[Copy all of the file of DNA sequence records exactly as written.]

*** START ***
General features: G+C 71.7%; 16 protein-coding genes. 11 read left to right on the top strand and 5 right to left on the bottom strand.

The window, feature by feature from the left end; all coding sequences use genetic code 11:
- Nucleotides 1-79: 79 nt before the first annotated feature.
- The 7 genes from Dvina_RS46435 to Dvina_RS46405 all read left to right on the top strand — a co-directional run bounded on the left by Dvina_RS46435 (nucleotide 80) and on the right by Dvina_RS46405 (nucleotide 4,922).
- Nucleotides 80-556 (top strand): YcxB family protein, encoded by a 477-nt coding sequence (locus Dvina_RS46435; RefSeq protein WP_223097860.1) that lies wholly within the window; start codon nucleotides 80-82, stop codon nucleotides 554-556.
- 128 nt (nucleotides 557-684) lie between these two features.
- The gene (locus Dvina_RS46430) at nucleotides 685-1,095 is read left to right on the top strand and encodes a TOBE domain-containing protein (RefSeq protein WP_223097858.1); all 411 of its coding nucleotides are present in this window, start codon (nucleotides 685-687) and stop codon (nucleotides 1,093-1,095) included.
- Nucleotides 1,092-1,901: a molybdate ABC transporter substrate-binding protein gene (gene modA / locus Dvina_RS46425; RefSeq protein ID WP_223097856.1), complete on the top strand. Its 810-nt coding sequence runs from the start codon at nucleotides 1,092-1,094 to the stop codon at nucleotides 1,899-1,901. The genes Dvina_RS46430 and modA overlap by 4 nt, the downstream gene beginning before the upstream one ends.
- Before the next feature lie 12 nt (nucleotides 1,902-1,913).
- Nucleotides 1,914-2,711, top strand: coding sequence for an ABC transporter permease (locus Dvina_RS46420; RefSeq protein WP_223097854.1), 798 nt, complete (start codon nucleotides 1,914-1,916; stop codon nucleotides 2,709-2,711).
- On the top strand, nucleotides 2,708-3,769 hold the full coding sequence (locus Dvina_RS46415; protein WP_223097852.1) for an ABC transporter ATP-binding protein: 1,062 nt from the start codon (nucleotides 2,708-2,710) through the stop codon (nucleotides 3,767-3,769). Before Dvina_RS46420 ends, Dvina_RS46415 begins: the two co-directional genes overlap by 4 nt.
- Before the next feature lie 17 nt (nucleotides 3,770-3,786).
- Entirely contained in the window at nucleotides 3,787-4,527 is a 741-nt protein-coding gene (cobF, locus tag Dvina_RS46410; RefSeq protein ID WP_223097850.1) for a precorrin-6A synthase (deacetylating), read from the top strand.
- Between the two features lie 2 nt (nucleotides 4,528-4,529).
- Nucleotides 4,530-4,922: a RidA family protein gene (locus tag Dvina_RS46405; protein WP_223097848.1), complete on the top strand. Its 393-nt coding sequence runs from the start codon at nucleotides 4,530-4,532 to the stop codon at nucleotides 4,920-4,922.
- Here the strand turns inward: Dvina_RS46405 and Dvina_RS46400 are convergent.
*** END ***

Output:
General features: G+C 71.7%; 16 protein-coding genes. 11 read left to right on the top strand and 5 right to left on the bottom strand.

The window, feature by feature from the left end; all coding sequences use genetic code 11:
- Nucleotides 1-79: 79 nt before the first annotated feature.
- The 7 genes from Dvina_RS46435 to Dvina_RS46405 all read left to right on the top strand — a co-directional run bounded on the left by Dvina_RS46435 (nucleotide 80) and on the right by Dvina_RS46405 (nucleotide 4,922).
- Nucleotides 80-556 (top strand): YcxB family protein, encoded by a 477-nt coding sequence (locus Dvina_RS46435; RefSeq protein WP_223097860.1) that lies wholly within the window; start codon nucleotides 80-82, stop codon nucleotides 554-556.
- 128 nt (nucleotides 557-684) lie between these two features.
- The gene (locus Dvina_RS46430) at nucleotides 685-1,095 is read left to right on the top strand and encodes a TOBE domain-containing protein (RefSeq protein WP_223097858.1); all 411 of its coding nucleotides are present in this window, start codon (nucleotides 685-687) and stop codon (nucleotides 1,093-1,095) included.
- Nucleotides 1,092-1,901: a molybdate ABC transporter substrate-binding protein gene (gene modA / locus Dvina_RS46425; RefSeq protein ID WP_223097856.1), complete on the top strand. Its 810-nt coding sequence runs from the start codon at nucleotides 1,092-1,094 to the stop codon at nucleotides 1,899-1,901. The genes Dvina_RS46430 and modA overlap by 4 nt, the downstream gene beginning before the upstream one ends.
- Before the next feature lie 12 nt (nucleotides 1,902-1,913).
- Nucleotides 1,914-2,711, top strand: coding sequence for an ABC transporter permease (locus Dvina_RS46420; RefSeq protein WP_223097854.1), 798 nt, complete (start codon nucleotides 1,914-1,916; stop codon nucleotides 2,709-2,711).
- On the top strand, nucleotides 2,708-3,769 hold the full coding sequence (locus Dvina_RS46415; protein WP_223097852.1) for an ABC transporter ATP-binding protein: 1,062 nt from the start codon (nucleotides 2,708-2,710) through the stop codon (nucleotides 3,767-3,769). Before Dvina_RS46420 ends, Dvina_RS46415 begins: the two co-directional genes overlap by 4 nt.
- Before the next feature lie 17 nt (nucleotides 3,770-3,786).
- Entirely contained in the window at nucleotides 3,787-4,527 is a 741-nt protein-coding gene (cobF, locus tag Dvina_RS46410; RefSeq protein ID WP_223097850.1) for a precorrin-6A synthase (deacetylating), read from the top strand.
- Between the two features lie 2 nt (nucleotides 4,528-4,529).
- Nucleotides 4,530-4,922: a RidA family protein gene (locus tag Dvina_RS46405; protein WP_223097848.1), complete on the top strand. Its 393-nt coding sequence runs from the start codon at nucleotides 4,530-4,532 to the stop codon at nucleotides 4,920-4,922.
- Here the strand turns inward: Dvina_RS46405 and Dvina_RS46400 are convergent.